Environmental and societal risks have overtaken economic and geopolitical risks in terms of both likelihood and impact. Board members and the C-suite today need to have a clear and informed view of risks affecting the business environment. The business world is fraught with risks that emerge more quickly and pack a bigger punch than ever before! Moreover, there are new sources of risk—for example, fast-moving innovations in technology (think Blackberry versus the iPhone), scientific breakthroughs, and the ever-evolving realm of social media and the late entrance in the race, ESG (Environmental, Social and Governance). Human rights, modern slavery and labour rights challenges impact workers and communities in value chains across the world. Poor employment practices, the use of child and forced labour, or threats to land or resource rights can remain hidden to businesses and investors until an event causes lasting financial and reputational impact.
The changing regulatory landscape is leading to increased public awareness among citizens resulting to reputational risks as well as greater checks and balances to businesses by the general public and regulators. The signing of the Paris Agreement by world leaders in 2015 was the start of a new wave, with the latest to jump on board being the EU which is expected to release regulations calling on European companies to conduct ESG due diligence as well as mainstream transparent disclosures in their sustainability reporting. Strong Environmental, Social and Governance performance is not only the right thing to do, but also fundamental to the success of any organisations that are increasingly expectant of establishing climate proof businesses.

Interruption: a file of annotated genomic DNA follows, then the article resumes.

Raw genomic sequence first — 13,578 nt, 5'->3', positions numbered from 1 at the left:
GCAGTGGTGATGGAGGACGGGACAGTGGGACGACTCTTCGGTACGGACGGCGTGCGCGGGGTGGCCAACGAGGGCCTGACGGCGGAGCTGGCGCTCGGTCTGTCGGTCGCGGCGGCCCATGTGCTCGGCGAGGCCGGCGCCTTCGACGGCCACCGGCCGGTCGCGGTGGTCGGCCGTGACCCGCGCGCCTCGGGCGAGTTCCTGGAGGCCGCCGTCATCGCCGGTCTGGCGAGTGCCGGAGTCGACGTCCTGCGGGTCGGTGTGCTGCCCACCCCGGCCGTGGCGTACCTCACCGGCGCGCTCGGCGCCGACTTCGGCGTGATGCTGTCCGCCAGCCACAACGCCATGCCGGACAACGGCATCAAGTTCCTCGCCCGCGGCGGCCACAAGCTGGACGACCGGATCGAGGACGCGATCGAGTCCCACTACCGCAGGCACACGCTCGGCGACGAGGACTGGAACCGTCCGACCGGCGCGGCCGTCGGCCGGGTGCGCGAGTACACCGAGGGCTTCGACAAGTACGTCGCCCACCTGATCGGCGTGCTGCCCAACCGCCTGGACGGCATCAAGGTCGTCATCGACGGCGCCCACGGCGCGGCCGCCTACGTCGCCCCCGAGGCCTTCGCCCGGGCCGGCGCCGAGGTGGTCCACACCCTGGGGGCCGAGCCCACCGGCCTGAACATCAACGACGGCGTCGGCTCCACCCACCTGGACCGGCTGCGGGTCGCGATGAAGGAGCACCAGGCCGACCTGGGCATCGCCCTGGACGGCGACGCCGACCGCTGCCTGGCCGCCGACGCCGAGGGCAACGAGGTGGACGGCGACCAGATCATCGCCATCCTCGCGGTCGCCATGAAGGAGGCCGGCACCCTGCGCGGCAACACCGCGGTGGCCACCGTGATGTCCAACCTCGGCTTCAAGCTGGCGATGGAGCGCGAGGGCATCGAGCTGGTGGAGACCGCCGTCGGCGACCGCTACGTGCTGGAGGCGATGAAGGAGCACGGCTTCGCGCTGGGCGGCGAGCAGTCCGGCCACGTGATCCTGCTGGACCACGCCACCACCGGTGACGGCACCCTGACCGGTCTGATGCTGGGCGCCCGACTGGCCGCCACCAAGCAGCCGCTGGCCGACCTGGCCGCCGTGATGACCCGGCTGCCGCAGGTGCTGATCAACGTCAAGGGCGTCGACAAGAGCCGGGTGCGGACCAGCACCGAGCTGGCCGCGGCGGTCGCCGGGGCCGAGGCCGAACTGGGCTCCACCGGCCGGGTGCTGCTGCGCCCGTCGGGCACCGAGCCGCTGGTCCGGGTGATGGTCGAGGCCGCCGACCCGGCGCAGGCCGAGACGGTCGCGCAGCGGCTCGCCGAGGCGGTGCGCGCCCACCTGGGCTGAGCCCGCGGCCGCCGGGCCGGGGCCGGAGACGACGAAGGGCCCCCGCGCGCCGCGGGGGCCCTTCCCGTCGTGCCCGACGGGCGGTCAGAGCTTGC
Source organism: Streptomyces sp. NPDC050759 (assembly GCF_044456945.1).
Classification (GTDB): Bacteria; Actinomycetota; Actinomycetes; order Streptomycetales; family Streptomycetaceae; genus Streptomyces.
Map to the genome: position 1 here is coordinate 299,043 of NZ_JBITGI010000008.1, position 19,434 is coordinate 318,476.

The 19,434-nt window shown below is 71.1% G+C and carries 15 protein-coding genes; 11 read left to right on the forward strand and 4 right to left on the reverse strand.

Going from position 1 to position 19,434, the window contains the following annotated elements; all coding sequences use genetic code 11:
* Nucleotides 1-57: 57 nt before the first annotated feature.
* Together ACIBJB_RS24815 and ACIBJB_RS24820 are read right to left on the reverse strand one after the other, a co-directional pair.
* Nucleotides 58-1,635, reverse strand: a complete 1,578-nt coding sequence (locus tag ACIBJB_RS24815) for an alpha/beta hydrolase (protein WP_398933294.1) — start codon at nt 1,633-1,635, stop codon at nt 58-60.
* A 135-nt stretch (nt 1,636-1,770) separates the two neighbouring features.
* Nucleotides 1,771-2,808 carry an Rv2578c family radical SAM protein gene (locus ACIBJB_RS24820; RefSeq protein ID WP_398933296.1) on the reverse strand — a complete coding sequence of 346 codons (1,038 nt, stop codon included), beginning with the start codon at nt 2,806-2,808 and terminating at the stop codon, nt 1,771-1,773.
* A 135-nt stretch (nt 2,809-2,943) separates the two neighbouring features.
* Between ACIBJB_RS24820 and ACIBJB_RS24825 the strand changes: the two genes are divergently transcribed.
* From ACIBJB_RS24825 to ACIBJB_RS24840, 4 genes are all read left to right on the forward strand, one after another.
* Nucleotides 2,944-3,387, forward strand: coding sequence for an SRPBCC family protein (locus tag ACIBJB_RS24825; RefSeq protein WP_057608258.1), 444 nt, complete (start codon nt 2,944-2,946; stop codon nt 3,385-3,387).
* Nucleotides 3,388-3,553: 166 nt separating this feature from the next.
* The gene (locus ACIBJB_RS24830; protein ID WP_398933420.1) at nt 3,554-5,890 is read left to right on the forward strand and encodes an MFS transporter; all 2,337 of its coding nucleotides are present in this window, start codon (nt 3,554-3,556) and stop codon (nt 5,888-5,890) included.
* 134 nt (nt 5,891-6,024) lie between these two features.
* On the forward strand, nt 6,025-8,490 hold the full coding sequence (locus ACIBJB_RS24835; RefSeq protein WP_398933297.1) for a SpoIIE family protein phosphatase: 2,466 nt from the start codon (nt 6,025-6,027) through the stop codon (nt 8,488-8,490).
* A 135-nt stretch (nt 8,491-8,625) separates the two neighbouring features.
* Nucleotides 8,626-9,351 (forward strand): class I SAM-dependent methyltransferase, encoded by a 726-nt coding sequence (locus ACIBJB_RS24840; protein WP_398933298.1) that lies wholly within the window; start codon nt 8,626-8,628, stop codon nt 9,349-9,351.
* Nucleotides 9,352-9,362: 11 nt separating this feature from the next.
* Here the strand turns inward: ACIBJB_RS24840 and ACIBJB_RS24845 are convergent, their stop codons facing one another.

Companies need to be ambitious in ESG as well as the development of specific methodologies to provide more nuanced profiling of the company’s approach to ESG risks and coupled with assessment of the broader context in which they operate. We believe this technical activity is key and should be carried out by specialists who are well versed in risk assessment. It is also imperative that organisations do not confound this activity with materiality assessment as they are totally different in scope, objective and implementation.
Risk assessment should move from being a one-off event, to a company culture that can be carried out periodically as part of developing a futureproof organisation of the 21st century. The continuous review of the risks gives an organisation a clear picture of its operating environment as well as the ever-changing role and mandate of media and regulatory landscape including how key stakeholders are reviewing company’s activities consequently reporting, analysing, and revealing the full range of ESG-related risks.
The advent of industry ratings that is rooted in international standards, and our yet to be developed Nairobi Stock Exchange (NSE) proprietary ratings to assess each of the ESG risks associated with their deployed ESG guidelines released last year. As an organisation that prides itself in a having a 360 ESG consulting, we can conduct on-the-ground reference checks to gain further insight from the relevant business community on the third party’s ESG approach, including developing bespoke ESG strategies that takes into consideration risk, impact and compliance aspect of the operating environment.
We believe risks should not only be known but also assessed, reviewed and addressed to ensure that value is not only created but also preserved and shared.
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